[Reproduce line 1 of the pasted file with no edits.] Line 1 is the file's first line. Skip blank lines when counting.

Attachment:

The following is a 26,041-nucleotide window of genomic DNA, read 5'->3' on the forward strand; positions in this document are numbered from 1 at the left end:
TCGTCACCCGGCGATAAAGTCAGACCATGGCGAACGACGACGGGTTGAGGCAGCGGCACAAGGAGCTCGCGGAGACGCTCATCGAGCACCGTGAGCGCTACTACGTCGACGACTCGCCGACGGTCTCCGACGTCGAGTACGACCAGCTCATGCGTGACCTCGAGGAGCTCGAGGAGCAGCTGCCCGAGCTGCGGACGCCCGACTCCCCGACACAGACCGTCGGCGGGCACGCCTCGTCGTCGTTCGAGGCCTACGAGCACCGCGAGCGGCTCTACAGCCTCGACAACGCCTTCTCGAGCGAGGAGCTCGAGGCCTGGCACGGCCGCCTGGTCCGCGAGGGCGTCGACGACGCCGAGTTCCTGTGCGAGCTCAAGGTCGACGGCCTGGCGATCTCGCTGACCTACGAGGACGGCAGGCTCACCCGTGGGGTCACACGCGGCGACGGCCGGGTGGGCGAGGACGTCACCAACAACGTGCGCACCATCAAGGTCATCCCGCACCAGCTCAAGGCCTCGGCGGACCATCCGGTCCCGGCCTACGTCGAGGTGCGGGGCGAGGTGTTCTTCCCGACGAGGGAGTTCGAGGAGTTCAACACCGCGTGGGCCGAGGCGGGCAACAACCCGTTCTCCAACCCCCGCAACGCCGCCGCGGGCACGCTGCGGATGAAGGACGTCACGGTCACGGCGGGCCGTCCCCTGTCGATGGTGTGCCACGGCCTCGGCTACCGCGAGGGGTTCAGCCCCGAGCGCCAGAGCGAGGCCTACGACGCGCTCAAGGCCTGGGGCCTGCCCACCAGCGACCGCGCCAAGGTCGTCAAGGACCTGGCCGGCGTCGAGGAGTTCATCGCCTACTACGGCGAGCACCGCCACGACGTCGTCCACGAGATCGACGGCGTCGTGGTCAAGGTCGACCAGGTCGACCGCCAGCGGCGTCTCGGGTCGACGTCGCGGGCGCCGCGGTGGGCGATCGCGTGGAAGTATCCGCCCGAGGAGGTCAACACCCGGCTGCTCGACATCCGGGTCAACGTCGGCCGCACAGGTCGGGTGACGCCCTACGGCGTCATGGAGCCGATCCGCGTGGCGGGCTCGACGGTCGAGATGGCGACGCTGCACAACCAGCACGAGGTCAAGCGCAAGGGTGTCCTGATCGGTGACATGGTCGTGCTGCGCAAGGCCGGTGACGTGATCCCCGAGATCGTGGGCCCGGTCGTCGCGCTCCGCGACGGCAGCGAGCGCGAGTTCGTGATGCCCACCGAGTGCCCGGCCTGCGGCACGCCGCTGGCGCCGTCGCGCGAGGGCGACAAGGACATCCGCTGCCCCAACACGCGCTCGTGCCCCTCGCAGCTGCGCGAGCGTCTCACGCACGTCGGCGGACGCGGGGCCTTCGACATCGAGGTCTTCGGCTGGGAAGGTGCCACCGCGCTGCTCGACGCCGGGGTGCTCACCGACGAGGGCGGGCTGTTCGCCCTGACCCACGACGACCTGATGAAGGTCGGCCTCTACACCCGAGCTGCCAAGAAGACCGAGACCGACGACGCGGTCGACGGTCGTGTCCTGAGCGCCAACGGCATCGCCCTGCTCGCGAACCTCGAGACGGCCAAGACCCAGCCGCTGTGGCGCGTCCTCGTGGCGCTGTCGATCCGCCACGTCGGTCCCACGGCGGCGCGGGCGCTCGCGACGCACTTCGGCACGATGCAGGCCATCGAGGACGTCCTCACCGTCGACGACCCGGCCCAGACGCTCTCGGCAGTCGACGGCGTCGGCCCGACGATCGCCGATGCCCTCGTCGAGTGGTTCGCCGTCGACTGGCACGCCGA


The following is a 26,041-nucleotide window of genomic DNA, read 5'->3' on the forward strand; positions in this document are numbered from 1 at the left end: